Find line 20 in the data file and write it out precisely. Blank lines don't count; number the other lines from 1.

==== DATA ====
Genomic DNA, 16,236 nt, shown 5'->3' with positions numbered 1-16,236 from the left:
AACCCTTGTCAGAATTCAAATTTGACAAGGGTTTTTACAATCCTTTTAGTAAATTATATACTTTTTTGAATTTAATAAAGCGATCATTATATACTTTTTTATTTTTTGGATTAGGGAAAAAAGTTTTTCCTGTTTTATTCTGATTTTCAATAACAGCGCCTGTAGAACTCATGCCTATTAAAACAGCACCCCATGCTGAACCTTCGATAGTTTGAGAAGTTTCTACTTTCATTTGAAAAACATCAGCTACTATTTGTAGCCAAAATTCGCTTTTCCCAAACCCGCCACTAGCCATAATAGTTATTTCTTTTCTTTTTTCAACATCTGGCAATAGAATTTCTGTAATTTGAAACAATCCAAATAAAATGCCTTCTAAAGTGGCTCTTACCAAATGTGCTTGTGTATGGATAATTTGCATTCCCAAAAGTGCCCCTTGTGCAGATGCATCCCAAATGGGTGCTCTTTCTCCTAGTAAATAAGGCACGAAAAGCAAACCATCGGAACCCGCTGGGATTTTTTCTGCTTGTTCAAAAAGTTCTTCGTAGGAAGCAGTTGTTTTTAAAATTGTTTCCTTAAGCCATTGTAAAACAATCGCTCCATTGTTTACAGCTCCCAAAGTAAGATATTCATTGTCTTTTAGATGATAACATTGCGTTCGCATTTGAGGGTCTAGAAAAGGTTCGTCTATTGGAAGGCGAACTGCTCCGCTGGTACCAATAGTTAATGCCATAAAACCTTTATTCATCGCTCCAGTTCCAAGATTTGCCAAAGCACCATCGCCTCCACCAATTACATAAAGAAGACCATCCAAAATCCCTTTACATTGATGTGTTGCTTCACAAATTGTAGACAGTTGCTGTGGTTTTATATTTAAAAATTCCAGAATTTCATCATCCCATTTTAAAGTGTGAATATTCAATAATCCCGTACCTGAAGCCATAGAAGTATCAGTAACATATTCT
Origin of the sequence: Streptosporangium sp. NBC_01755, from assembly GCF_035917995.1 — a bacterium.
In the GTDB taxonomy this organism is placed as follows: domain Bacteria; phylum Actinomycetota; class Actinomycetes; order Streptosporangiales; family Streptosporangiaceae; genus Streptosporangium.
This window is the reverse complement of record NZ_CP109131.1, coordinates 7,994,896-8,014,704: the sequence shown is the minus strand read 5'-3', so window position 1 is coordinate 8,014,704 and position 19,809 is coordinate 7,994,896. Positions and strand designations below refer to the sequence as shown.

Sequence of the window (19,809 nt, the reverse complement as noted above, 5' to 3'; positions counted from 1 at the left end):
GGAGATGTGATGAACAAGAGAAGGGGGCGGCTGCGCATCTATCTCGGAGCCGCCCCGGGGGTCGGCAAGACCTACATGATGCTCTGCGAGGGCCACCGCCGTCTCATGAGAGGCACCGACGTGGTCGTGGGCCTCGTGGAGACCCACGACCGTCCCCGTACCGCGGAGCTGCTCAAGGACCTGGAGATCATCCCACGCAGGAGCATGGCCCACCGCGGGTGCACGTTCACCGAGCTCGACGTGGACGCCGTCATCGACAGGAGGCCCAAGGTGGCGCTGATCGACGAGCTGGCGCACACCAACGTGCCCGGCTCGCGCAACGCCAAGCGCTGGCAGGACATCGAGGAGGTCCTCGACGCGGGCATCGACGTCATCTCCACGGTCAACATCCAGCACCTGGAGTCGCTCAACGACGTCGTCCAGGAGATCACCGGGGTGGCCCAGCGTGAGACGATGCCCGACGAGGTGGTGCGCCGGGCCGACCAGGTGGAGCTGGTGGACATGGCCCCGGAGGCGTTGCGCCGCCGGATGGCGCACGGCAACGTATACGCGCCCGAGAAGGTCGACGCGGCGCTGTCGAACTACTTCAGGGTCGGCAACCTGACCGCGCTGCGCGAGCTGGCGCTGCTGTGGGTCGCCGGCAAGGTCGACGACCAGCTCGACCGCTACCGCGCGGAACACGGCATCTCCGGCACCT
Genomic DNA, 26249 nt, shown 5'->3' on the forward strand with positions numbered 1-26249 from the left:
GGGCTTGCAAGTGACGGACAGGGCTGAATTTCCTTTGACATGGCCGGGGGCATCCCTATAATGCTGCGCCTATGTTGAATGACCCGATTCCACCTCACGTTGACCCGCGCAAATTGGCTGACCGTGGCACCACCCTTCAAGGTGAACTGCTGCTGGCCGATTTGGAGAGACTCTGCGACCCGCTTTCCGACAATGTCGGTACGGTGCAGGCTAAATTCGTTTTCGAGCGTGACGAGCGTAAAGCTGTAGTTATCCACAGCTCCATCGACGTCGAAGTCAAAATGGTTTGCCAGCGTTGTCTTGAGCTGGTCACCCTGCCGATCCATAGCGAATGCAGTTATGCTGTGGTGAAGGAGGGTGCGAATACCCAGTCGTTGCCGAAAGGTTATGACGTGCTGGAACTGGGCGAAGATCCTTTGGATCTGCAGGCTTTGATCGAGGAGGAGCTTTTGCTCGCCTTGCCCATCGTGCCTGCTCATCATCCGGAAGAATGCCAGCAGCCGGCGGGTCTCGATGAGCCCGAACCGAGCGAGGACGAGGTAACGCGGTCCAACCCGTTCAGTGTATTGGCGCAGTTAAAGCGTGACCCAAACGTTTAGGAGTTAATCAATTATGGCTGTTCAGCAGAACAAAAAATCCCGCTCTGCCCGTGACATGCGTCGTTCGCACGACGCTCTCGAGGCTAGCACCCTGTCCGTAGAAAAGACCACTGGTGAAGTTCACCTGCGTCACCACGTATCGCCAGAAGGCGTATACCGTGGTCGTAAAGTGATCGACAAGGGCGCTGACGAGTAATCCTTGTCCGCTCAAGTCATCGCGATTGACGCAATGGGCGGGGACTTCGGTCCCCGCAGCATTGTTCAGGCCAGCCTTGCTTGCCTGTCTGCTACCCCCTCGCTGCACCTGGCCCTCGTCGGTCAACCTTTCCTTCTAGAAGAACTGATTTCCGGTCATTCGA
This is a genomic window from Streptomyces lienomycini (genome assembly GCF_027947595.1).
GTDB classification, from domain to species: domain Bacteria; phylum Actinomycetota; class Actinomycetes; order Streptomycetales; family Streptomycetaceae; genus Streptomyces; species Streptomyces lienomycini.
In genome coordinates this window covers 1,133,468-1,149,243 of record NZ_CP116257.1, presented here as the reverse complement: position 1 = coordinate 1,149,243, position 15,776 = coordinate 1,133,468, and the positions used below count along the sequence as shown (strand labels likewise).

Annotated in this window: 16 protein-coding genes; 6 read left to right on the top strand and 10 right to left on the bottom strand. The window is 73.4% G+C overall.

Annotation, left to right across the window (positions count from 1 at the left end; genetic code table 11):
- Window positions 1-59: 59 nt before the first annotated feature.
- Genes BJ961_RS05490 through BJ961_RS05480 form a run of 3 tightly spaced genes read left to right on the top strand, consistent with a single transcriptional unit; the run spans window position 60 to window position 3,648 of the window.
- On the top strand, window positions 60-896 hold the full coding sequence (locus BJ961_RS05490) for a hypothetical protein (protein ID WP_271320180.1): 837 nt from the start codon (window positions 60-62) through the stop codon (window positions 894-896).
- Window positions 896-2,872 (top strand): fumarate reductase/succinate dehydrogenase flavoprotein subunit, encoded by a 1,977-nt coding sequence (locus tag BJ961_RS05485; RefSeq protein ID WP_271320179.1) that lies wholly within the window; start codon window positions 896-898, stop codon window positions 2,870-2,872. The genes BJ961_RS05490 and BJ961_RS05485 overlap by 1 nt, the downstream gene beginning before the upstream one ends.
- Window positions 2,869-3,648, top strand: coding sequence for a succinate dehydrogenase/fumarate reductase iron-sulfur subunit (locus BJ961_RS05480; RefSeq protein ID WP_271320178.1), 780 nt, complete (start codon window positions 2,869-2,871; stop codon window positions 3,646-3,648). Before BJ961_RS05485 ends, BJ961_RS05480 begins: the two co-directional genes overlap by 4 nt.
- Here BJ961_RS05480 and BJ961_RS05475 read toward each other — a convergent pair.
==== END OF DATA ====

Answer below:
- Here BJ961_RS05480 and BJ961_RS05475 read toward each other — a convergent pair.